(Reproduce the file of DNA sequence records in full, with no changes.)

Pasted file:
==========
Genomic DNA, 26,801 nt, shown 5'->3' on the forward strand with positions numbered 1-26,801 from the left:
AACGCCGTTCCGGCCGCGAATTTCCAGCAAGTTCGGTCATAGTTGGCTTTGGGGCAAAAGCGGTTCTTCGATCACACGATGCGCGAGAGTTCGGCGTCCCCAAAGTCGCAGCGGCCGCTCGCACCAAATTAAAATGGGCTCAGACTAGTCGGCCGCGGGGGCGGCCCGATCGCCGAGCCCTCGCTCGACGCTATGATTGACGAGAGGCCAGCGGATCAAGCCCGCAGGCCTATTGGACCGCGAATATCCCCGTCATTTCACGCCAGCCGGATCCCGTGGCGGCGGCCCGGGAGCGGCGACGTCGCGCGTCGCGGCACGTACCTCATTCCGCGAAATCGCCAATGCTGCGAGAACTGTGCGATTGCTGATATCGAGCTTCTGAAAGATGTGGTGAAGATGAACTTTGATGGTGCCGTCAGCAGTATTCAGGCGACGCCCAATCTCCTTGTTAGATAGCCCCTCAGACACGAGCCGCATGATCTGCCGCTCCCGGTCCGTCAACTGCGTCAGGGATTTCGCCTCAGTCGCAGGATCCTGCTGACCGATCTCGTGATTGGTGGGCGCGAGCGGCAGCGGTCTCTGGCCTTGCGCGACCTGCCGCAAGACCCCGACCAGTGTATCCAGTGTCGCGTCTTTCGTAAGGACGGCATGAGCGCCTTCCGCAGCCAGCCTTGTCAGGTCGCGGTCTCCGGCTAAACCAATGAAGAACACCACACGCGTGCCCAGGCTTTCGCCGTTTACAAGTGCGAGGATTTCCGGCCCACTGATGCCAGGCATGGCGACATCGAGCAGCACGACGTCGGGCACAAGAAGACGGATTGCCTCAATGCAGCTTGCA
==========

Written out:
Genomic DNA, 26,801 nt, shown 5'->3' on the forward strand with positions numbered 1-26,801 from the left:
AACGCCGTTCCGGCCGCGAATTTCCAGCAAGTTCGGTCATAGTTGGCTTTGGGGCAAAAGCGGTTCTTCGATCACACGATGCGCGAGAGTTCGGCGTCCCCAAAGTCGCAGCGGCCGCTCGCACCAAATTAAAATGGGCTCAGACTAGTCGGCCGCGGGGGCGGCCCGATCGCCGAGCCCTCGCTCGACGCTATGATTGACGAGAGGCCAGCGGATCAAGCCCGCAGGCCTATTGGACCGCGAATATCCCCGTCATTTCACGCCAGCCGGATCCCGTGGCGGCGGCCCGGGAGCGGCGACGTCGCGCGTCGCGGCACGTACCTCATTCCGCGAAATCGCCAATGCTGCGAGAACTGTGCGATTGCTGATATCGAGCTTCTGAAAGATGTGGTGAAGATGAACTTTGATGGTGCCGTCAGCAGTATTCAGGCGACGCCCAATCTCCTTGTTAGATAGCCCCTCAGACACGAGCCGCATGATCTGCCGCTCCCGGTCCGTCAACTGCGTCAGGGATTTCGCCTCAGTCGCAGGATCCTGCTGACCGATCTCGTGATTGGTGGGCGCGAGCGGCAGCGGTCTCTGGCCTTGCGCGACCTGCCGCAAGACCCCGACCAGTGTATCCAGTGTCGCGTCTTTCGTAAGGACGGCATGAGCGCCTTCCGCAGCCAGCCTTGTCAGGTCGCGGTCTCCGGCTAAACCAATGAAGAACACCACACGCGTGCCCAGGCTTTCGCCGTTTACAAGTGCGAGGATTTCCGGCCCACTGATGCCAGGCATGGCGACATCGAGCAGCACGACGTCGGGCACAAGAAGACGGATTGCCTCAATGCAGCTTGCA